Tag Archives: leadership

Desired Chronicles from the Kitchen & Other Aspirations

Post-thunderstorm rainbow from the porch.

Post-thunderstorm rainbow from the porch.

I stopped writing.

It wasn’t so much that I was trying to get away or that I was too busy.  Had a lot more to do with being creeped out by who actually reads this and realization that the commentary that’s been running in my head as of late wasn’t appropriate for a public audience.  And since I didn’t know how to filter, I stopped.

But I also know that these posts are the best records I have of the best (and worst) memories.  I know that I’ve gone back to refer to them when something doesn’t make sense months, even years after the fact, and I’ve found that my old words hold a lot of truth in facts and stories that have had the been preserved without the filter of ex-post facto analysis.  Furthermore, I know that if I try writing them just for myself, as in unpublished, I simply won’t.

And so, curled on my bed last week, gripping my stomach over a very poorly prepared dinner, I thought about all my other bad cooking experiences, many of which are chronicled here.

This domestic failure (to clarify–it was really three failures, Monday’s dinner, Tuesday’s dinner, and Wednesday’s leftovers) mattered, and it mattered more than most.  It was the first time that I made a serious attempt at cooking and couldn’t, which was quite offensive because I’ve decided that now is the time to learn to excel in care taking.

In the last year, I’ve committed many Saturdays to grad school research.  I wasn’t usually making plans as much was I was filled to brim with hope and possibility and desperately looking for a direction to set my sails.  Of late, it’s occurred to me that a consequence of my incredible task-orientated behaviors (uhhrrmmm, extreme planning) is a little bit like Mario Kart.  In the game, when you hit the question mark box and get a red mushroom, you launch the power boost strategically, like when you’re neck-and-neck with Bowser and need just a little kick; I have to know where I’m going so I know when to peak, and this has repercussions for just about every area of my life.  It’s also why I plan.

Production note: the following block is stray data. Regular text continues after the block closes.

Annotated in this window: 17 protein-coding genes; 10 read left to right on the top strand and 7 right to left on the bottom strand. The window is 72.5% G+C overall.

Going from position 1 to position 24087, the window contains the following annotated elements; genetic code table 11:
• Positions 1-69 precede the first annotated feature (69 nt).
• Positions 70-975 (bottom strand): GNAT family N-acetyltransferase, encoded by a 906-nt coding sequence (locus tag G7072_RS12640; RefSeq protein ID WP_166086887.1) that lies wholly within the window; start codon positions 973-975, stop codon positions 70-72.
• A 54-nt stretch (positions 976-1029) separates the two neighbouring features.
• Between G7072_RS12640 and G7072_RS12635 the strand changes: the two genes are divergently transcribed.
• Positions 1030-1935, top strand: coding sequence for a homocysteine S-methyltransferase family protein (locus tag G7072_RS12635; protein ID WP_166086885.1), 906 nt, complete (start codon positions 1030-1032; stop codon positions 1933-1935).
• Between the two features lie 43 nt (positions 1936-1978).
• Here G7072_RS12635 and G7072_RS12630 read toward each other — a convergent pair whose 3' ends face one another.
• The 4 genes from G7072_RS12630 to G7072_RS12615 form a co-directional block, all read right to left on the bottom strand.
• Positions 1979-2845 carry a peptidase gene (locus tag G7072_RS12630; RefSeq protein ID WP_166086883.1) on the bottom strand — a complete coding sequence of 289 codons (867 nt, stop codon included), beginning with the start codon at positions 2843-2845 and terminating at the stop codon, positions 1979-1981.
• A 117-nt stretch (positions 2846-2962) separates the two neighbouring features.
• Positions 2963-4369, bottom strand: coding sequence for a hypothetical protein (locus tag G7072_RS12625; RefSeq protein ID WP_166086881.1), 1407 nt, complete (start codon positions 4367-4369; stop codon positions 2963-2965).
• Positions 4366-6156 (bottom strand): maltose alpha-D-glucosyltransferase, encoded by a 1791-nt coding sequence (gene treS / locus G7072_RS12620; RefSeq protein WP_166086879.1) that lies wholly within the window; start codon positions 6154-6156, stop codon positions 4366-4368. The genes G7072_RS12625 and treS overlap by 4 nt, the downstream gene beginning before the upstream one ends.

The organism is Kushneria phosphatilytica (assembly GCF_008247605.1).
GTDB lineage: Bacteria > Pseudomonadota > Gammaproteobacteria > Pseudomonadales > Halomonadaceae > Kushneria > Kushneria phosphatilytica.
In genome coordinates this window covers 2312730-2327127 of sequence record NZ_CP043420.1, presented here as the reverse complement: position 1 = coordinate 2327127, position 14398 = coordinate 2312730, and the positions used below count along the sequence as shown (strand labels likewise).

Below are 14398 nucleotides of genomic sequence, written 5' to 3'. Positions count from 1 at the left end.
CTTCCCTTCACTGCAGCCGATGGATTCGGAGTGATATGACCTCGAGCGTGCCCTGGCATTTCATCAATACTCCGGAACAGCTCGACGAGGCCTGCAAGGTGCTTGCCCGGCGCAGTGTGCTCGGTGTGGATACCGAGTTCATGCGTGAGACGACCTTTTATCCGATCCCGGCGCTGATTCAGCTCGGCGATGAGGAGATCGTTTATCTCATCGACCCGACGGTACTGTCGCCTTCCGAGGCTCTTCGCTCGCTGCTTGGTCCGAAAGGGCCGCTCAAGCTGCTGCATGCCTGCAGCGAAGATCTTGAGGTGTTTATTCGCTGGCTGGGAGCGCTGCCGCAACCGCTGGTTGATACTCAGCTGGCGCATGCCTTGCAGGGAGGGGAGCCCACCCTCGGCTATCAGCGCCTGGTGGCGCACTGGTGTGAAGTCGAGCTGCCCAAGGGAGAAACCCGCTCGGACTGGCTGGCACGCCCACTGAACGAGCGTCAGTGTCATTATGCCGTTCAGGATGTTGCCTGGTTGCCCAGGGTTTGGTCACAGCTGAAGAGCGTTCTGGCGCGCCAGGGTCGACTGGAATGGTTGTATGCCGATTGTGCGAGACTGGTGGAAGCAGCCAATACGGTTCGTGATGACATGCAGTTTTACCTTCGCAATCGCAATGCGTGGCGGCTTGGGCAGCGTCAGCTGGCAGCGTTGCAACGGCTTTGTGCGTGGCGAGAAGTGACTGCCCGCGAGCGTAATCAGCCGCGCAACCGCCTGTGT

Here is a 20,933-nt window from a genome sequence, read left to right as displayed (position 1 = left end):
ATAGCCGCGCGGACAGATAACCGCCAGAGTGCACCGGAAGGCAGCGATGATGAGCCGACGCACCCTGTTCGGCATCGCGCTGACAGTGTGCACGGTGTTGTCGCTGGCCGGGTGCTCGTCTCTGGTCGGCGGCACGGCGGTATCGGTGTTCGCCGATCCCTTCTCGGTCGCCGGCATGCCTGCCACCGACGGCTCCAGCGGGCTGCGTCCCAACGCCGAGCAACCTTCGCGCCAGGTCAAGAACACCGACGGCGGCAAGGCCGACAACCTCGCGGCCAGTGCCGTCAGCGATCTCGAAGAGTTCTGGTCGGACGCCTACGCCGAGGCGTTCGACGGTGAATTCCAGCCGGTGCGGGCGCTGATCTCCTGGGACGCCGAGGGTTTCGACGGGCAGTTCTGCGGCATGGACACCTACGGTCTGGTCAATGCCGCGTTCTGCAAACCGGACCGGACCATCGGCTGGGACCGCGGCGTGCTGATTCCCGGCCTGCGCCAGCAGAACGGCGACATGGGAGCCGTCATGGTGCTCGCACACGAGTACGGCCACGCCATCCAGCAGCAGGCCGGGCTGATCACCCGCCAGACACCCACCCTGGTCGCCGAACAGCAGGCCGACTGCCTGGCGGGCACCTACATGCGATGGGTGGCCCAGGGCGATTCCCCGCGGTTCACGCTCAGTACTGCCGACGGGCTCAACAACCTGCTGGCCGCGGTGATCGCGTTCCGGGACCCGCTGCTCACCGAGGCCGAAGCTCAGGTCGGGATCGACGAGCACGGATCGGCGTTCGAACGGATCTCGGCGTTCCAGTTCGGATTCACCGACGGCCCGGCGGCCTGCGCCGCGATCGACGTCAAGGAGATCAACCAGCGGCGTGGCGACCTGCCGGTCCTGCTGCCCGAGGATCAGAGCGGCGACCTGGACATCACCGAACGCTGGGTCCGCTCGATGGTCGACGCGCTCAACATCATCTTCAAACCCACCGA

So, I look back to that mid-fall day when I lived at Whaley’s house and stumbled across something intriguing on St. Andrew’s website and the moment it felt like a real possibility.  I remember discussing it in the car with Julie on the way to New London and everything that happened in the weeks afterward.

Come spring, I was pacing my new house with a bubbling idea in my stomach, caught in a frenzied prayer and with twenty fellowship/grant/scholarship tabs open on my Macbook.  They were all for American students pursuing postgraduate research degrees in the UK.  It was like planning classes, career, family, finances, and life purpose in a single simultaneous thought that’s so exciting I have to put it on hold for twenty minutes or so while I walk in circles.  I do this just so I can savor the synergy and excitement enough to focus on what it all means.